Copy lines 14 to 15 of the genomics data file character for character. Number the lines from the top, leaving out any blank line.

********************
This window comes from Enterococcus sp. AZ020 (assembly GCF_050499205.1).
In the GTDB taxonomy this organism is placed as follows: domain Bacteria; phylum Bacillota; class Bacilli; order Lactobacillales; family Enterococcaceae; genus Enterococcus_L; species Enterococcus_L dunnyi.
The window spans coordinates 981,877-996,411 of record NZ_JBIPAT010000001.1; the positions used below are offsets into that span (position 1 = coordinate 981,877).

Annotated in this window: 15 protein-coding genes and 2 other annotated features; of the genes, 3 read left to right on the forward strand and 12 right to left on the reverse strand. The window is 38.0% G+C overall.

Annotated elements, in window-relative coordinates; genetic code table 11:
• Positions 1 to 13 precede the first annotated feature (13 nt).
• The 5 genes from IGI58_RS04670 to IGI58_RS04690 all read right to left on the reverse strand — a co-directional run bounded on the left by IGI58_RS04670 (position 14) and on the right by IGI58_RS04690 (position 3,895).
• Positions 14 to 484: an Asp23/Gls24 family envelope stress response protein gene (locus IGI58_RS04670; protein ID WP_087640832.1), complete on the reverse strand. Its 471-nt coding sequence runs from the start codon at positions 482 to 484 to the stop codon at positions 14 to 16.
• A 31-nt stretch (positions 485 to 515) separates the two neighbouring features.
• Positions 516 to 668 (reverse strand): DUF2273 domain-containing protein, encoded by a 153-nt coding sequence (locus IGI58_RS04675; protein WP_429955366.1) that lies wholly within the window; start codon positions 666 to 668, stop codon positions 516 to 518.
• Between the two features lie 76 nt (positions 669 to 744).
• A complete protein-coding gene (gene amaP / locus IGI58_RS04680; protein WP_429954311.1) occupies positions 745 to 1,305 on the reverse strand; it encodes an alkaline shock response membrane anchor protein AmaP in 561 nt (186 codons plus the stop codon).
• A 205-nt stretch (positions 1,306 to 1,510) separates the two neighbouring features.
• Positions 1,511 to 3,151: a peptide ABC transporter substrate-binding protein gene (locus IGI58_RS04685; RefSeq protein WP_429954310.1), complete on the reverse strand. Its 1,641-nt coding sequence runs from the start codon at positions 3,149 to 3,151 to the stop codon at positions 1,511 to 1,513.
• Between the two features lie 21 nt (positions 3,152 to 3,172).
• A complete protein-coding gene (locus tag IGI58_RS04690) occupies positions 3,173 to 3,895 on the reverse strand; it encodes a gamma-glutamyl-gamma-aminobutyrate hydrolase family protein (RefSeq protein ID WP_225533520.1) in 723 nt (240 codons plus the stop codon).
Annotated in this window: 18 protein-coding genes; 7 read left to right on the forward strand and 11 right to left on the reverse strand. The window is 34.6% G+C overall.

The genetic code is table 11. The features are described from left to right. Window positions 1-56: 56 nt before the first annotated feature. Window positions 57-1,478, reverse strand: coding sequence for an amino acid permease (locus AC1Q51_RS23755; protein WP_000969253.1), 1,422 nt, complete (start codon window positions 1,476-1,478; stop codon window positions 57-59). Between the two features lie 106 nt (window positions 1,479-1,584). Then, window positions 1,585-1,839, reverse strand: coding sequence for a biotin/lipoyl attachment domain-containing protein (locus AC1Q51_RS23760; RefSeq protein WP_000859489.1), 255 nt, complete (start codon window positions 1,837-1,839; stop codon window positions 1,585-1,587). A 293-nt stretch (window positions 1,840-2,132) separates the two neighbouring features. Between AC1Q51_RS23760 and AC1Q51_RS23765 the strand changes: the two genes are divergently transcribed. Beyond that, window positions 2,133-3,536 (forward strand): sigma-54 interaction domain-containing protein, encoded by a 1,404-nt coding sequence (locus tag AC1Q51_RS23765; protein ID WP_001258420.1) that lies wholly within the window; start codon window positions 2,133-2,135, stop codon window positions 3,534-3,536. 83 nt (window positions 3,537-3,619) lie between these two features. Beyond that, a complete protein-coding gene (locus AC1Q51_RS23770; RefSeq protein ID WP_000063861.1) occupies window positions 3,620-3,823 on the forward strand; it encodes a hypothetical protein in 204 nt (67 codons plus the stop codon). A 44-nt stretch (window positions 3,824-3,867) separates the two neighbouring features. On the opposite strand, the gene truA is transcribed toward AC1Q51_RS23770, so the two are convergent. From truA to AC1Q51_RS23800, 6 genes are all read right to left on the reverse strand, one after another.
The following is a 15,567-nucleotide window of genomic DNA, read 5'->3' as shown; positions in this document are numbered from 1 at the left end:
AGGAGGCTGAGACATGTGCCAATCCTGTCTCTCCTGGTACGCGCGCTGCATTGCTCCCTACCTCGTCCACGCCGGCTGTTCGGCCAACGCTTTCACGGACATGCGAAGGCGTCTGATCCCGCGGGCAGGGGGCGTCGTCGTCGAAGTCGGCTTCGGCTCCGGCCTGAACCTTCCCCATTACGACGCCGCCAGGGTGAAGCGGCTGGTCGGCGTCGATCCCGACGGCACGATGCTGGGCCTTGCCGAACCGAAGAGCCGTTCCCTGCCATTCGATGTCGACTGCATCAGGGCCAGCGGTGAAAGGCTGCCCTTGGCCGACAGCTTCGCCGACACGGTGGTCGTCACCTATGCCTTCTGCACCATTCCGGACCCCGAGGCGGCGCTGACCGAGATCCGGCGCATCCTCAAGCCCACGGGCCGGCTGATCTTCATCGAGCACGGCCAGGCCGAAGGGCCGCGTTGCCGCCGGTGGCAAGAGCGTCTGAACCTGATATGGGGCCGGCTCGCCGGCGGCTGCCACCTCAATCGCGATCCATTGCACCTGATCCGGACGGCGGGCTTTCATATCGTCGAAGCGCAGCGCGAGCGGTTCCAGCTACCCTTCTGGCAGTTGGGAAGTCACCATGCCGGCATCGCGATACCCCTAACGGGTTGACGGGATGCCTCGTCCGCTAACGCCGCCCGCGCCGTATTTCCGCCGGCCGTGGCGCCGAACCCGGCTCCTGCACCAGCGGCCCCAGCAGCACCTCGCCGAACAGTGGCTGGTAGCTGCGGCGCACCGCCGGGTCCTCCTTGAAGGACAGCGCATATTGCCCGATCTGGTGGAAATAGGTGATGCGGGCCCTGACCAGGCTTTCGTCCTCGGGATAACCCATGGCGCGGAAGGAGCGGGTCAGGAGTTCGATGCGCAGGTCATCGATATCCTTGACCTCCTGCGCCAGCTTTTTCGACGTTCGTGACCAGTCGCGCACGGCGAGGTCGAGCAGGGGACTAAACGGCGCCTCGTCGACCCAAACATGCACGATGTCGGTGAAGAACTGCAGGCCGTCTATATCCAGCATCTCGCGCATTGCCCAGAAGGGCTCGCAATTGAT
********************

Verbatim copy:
• Positions 1,511 to 3,151: a peptide ABC transporter substrate-binding protein gene (locus IGI58_RS04685; RefSeq protein WP_429954310.1), complete on the reverse strand. Its 1,641-nt coding sequence runs from the start codon at positions 3,149 to 3,151 to the stop codon at positions 1,511 to 1,513.
• Between the two features lie 21 nt (positions 3,152 to 3,172).